From The Japan News
May 11 2023
JAPAN – The Japanese government is considering expanding the scope of duties foreign carers can perform to alleviate chronic labor shortages in the nursing care sector, it has been learned.
The Health, Labor and Welfare Ministry plans to review current regulations, including a rule that blocks foreign workers from conducting home visits.
As of the end of October 2022, there were 54,161 foreign workers in the welfare sector, including nursing care, according to the ministry.
In 2017, nursing care was included in the government-sponsored technical intern training program for foreign nationals, and in 2019, a “Specified Skilled Worker” residence status for foreigners was introduced, covering 14 industries, including nursing care.
As a result, there has been a sharp increase in the number of foreign personnel working at intensive elderly-care facilities established by non-profit organizations and local governments.
Due to concerns about Japanese language skills, foreign carers working in Japan under the program or skilled worker status are not allowed to engage in services that involve home visits, or work at fee-based facilities established by private firms and rental housing that offer elderly care services.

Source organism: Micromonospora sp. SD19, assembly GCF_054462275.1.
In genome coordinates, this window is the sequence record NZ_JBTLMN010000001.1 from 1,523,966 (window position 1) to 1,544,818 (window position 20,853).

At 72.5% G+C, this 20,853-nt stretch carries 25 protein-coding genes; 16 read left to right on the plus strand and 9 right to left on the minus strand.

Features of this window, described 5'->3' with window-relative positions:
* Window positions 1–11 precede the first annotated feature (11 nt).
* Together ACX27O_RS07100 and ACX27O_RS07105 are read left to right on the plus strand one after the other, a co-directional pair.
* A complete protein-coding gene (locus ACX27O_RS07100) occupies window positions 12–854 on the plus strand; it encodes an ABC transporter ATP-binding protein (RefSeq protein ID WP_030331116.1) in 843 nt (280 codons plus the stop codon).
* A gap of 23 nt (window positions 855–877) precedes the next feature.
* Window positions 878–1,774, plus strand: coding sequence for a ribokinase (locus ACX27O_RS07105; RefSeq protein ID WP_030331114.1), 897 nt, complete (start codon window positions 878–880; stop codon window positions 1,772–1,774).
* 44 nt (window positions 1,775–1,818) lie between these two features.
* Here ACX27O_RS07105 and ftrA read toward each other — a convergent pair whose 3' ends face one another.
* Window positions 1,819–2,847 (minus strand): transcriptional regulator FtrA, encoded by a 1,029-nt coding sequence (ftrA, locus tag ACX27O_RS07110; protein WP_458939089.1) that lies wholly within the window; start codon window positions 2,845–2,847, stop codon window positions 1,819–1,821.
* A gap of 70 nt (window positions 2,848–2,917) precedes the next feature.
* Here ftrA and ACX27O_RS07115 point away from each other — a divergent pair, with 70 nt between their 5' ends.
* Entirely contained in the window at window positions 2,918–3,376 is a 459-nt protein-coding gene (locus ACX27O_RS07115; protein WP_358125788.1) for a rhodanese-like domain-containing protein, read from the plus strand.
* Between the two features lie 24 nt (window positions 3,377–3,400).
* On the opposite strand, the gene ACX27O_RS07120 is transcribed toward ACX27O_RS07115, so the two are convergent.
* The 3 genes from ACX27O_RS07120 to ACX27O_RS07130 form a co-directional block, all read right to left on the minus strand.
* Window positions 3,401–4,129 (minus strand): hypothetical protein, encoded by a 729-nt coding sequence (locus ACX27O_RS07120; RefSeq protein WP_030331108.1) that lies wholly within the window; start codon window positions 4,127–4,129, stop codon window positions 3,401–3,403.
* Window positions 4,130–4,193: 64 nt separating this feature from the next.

However, Japan is facing a severe shortage of nursing care workers. According to the labor ministry, there were 3.58 nursing care job openings for every applicant as of February. For home-visit nursing care service providers, the figure was 14.99 for every applicant, far exceeding the average of 1.27 for all occupations.
In a 2021 nationwide survey by the Care Work Foundation, 80.6% of nursing care facilities reported a shortage of home-visit care workers. A total of 8,809 valid responses were received.
The lack of personnel has prompted calls in the industry to allow foreign carers to conduct home visits. In the ministry’s planned review, it will consider changing rules that block foreign workers from certain duties.
Care workers who conduct home visits help elderly residents eat meals, bathe and use the toilet, among other things. As well as assisting with daily tasks such as cooking, laundry, and cleaning, carers also help patients get in and out of vehicles when visiting hospitals.
As concerns have been expressed about the possibility insufficient Japanese language skills will limit the capacity of foreign personnel if no Japanese staff are around to support them, the conditions under which they are able to work are likely to be a focus of discussions in the ministry’s review.
A government expert panel is currently conducting a review of the trainee program and a final report is expected this fall.
The ministry will decide on the details and timing of its review of foreign care worker regulations based on the expert panel’s report and opinions from industry groups in the nursing care sector.
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